Surrealist director David Lynch looks set to embark on his first film since Inland Empire in 2006.

The visionary behind Twin Peaks and Mulholland Drive spoke to ScreenDaily at Poland’s Plus Camerimage, the international film festival of the art of cinematography.

Asked whether filmgoers should expect a new feature, Lynch said: “Something is coming up. It will happen but I don’t know exactly when.”

It would be his first feature in more than six years, during which time he has directed a handful of music videos and shorts.

Sat in Bydgoszcz’s Opera Nova building, with a glass of red wine, Lynch had earlier received a lifetime achievement award as well as the key to the city.

Before being handed the award, the 1,000-strong audience – among them Keanu Reeves and Joel Schumacher – watched a series of clips from Lynch’s 40 years of film-making.

“I couldn’t believe who made them,” he later said.


He also revelaed that although he has seen his debut feature Eraserhead “many times” over the years, it can still surprise him.

“The Japanese Blu-Ray is exquisite. It don’t know what it is but it looks beautiful. It has a quality that captures a deeper Eraserhead.”

Thinking back to 1966, he recalled “When I first made it, it took two months for the lab to make it look like I wanted it.

“It wasn’t just that I wanted it darker. I wanted it darker in a good way and they didn’t have any experience of doing that because they thought it was too strange to go that dark. But it was built for that.

“In those days, people made bright pictures and all the mood went out. Finally this lab created a print that was really exquisite.”


The transition to shooting on digital dominates conversation at Camerimage. Lynch, who was “one of the first crazy directors to go totally digital”, shooting Inland Empire with a Sony PD150, is embracing the format.

“So… There’s things called cameras and they used to run celluloid through the camera,” he explained.

“Today, the light comes through a lens and goes onto a sensor. It has these things – pixels, sensors – but for a cinematographer, it’s the same job. Lighting the thing properly and shooting it properly.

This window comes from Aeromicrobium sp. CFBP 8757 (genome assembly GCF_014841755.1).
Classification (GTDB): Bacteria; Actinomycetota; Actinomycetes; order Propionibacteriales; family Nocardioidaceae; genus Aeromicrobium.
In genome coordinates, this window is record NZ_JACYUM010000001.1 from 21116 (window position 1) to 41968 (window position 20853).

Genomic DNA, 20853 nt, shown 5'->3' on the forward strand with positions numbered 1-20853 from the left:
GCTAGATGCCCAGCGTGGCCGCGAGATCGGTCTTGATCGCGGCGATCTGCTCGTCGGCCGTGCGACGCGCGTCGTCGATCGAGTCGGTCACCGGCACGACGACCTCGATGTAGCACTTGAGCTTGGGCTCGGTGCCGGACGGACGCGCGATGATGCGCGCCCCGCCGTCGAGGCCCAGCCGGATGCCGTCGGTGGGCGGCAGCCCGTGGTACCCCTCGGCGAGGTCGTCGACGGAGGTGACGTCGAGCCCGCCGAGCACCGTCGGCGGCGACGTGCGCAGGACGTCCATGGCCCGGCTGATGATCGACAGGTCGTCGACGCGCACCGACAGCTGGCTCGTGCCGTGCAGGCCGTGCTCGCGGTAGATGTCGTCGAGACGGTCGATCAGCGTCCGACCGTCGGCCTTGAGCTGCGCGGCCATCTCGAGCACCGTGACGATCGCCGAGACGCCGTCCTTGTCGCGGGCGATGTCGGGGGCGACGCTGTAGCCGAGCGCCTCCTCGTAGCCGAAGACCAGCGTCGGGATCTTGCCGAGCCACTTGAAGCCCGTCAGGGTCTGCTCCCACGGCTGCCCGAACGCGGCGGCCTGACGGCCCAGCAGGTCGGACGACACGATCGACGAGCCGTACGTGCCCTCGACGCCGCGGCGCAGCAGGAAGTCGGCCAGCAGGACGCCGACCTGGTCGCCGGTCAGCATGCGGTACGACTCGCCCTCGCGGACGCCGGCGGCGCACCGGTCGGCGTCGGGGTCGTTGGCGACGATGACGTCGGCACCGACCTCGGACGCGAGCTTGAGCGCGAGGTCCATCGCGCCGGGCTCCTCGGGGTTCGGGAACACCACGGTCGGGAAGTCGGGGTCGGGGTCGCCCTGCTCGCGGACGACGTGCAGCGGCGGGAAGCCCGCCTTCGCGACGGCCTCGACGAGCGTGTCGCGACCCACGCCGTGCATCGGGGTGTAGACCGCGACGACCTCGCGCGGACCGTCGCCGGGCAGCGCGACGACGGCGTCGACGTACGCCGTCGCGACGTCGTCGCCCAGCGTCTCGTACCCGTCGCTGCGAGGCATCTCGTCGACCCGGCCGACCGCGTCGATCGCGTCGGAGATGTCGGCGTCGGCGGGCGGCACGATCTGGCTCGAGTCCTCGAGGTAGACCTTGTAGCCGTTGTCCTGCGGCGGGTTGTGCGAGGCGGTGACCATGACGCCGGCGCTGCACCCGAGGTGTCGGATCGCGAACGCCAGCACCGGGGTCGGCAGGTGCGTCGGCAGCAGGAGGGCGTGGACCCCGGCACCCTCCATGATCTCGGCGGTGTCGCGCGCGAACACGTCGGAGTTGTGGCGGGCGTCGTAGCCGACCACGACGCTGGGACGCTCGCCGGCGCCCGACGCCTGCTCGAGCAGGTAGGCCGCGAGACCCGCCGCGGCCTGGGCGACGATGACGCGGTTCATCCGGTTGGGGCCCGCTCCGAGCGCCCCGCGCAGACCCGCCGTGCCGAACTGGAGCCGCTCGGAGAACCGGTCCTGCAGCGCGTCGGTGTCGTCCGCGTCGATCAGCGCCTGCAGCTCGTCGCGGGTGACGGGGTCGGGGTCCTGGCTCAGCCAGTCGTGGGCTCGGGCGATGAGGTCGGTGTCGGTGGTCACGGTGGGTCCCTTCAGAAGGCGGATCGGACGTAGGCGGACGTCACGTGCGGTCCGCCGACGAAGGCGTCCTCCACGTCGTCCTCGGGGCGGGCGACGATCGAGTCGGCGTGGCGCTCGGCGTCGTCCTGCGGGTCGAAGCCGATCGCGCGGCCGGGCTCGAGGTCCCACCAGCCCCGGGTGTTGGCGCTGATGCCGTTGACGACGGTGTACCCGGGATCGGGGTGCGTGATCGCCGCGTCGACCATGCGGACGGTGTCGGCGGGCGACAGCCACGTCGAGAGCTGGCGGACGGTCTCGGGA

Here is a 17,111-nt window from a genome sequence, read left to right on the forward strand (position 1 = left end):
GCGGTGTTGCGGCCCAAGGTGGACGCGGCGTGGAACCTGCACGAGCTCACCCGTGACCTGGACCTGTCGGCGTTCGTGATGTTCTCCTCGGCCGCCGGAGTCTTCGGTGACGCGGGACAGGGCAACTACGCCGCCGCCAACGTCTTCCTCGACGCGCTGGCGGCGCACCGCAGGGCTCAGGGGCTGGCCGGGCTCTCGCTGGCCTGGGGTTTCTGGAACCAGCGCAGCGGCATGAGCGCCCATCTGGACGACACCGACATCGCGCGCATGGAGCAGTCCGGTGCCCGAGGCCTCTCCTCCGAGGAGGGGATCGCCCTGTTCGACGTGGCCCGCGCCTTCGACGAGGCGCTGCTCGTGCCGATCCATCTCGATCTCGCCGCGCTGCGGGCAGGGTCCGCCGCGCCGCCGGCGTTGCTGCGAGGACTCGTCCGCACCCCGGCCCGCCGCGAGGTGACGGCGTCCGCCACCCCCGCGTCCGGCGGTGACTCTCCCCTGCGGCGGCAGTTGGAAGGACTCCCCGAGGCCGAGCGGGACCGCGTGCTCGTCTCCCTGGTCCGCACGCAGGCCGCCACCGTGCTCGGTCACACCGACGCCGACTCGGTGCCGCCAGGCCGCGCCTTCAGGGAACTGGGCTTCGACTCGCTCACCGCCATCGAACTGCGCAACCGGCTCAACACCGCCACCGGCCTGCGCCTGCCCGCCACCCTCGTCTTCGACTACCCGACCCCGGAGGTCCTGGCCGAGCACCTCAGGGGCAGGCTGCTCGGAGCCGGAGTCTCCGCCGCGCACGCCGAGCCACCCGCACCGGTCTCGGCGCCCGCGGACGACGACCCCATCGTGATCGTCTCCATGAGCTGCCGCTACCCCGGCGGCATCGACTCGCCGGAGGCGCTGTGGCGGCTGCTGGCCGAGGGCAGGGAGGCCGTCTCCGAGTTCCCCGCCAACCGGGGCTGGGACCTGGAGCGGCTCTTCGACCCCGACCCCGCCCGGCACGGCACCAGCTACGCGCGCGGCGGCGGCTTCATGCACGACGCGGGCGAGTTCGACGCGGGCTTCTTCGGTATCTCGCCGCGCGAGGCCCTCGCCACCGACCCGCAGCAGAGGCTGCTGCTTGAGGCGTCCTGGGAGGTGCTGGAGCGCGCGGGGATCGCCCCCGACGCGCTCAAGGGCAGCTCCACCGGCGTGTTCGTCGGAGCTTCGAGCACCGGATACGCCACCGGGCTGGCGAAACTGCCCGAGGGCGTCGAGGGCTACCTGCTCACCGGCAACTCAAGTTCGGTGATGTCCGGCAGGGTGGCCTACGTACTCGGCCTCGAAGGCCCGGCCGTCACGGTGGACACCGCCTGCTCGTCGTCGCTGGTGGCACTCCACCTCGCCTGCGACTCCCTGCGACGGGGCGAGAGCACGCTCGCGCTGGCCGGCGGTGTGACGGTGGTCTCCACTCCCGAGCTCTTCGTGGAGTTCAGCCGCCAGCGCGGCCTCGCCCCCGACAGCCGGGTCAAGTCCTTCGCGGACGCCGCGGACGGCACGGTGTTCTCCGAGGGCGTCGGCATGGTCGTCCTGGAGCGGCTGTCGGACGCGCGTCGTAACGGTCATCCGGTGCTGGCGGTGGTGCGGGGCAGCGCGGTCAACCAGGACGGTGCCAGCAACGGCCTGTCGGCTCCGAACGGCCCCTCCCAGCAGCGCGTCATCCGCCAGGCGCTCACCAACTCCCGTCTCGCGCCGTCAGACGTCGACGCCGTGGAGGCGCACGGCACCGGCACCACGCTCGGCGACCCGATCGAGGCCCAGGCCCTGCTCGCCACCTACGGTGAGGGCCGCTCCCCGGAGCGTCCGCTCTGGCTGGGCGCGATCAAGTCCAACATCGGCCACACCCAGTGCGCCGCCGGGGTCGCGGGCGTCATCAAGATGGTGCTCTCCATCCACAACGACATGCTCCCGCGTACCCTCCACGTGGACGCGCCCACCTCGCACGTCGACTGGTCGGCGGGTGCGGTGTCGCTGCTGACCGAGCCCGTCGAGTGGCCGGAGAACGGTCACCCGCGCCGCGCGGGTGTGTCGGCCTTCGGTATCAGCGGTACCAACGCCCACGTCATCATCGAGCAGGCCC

“One of the most important things is that you see what you get right away. Think how absurd it was that you shoot something today and not till tomorrow afternoon or tomorrow night do you see the dailies. Lots of bad things can happen on the way to the lab – in the bath at the lab, in the emulsion, whatever.

“My first cinematographer on Eraserhead, Herb Cardwell, said there should never be any surprises in the dailies. For him, that’s a true statement. But now you point the camera and see what you’re going to get. There’s no hair, no dirt, no scratches. It’s so beautiful. And there are so many tools to manipulate it later.

“It’s a brand new, beautiful ball game in cinematography – and it’s here to stay.”


Speaking about the sometimes surreal nature of his films, Lynch added that it was important to fuse story with the abstract.

“I love stories but stories can hold abstractions and those are the kind of stories I like,” he said.

“If a film is just totally abstract, people will leave the theatre so I like stories that hold abstractions but are still stories. There are many different types of cinema and there’s room for all.

“The language of cinema can say abstract things. It can say things with sound and pictures that go into a viewer’s eyes and heart, and a thing is conjured that is not in a regular language – but there is a knowing, a realisation in the viewer from this language of cinema. It’s beautiful, beautiful language.”